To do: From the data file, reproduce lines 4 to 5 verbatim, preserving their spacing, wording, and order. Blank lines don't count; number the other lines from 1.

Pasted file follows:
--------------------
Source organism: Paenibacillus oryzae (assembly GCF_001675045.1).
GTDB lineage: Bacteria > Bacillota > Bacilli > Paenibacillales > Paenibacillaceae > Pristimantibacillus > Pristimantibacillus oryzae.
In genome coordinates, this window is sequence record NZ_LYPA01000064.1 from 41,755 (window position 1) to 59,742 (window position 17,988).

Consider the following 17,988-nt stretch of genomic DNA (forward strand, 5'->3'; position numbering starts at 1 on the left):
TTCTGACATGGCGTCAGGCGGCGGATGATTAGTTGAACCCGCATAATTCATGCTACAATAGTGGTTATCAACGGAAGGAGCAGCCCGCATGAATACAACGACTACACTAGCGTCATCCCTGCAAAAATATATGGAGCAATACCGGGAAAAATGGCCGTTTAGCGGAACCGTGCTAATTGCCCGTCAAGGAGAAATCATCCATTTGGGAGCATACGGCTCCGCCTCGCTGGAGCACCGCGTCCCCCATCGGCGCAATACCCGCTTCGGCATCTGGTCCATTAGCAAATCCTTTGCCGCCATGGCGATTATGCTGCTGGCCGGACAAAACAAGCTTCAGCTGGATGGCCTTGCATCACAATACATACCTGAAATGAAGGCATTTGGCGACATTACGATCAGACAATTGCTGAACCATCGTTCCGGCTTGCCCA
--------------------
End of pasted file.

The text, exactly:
Consider the following 17,988-nt stretch of genomic DNA (forward strand, 5'->3'; position numbering starts at 1 on the left):
TTCTGACATGGCGTCAGGCGGCGGATGATTAGTTGAACCCGCATAATTCATGCTACAATAGTGGTTATCAACGGAAGGAGCAGCCCGCATGAATACAACGACTACACTAGCGTCATCCCTGCAAAAATATATGGAGCAATACCGGGAAAAATGGCCGTTTAGCGGAACCGTGCTAATTGCCCGTCAAGGAGAAATCATCCATTTGGGAGCATACGGCTCCGCCTCGCTGGAGCACCGCGTCCCCCATCGGCGCAATACCCGCTTCGGCATCTGGTCCATTAGCAAATCCTTTGCCGCCATGGCGATTATGCTGCTGGCCGGACAAAACAAGCTTCAGCTGGATGGCCTTGCATCACAATACATACCTGAAATGAAGGCATTTGGCGACATTACGATCAGACAATTGCTGAACCATCGTTCCGGCTTGCCCA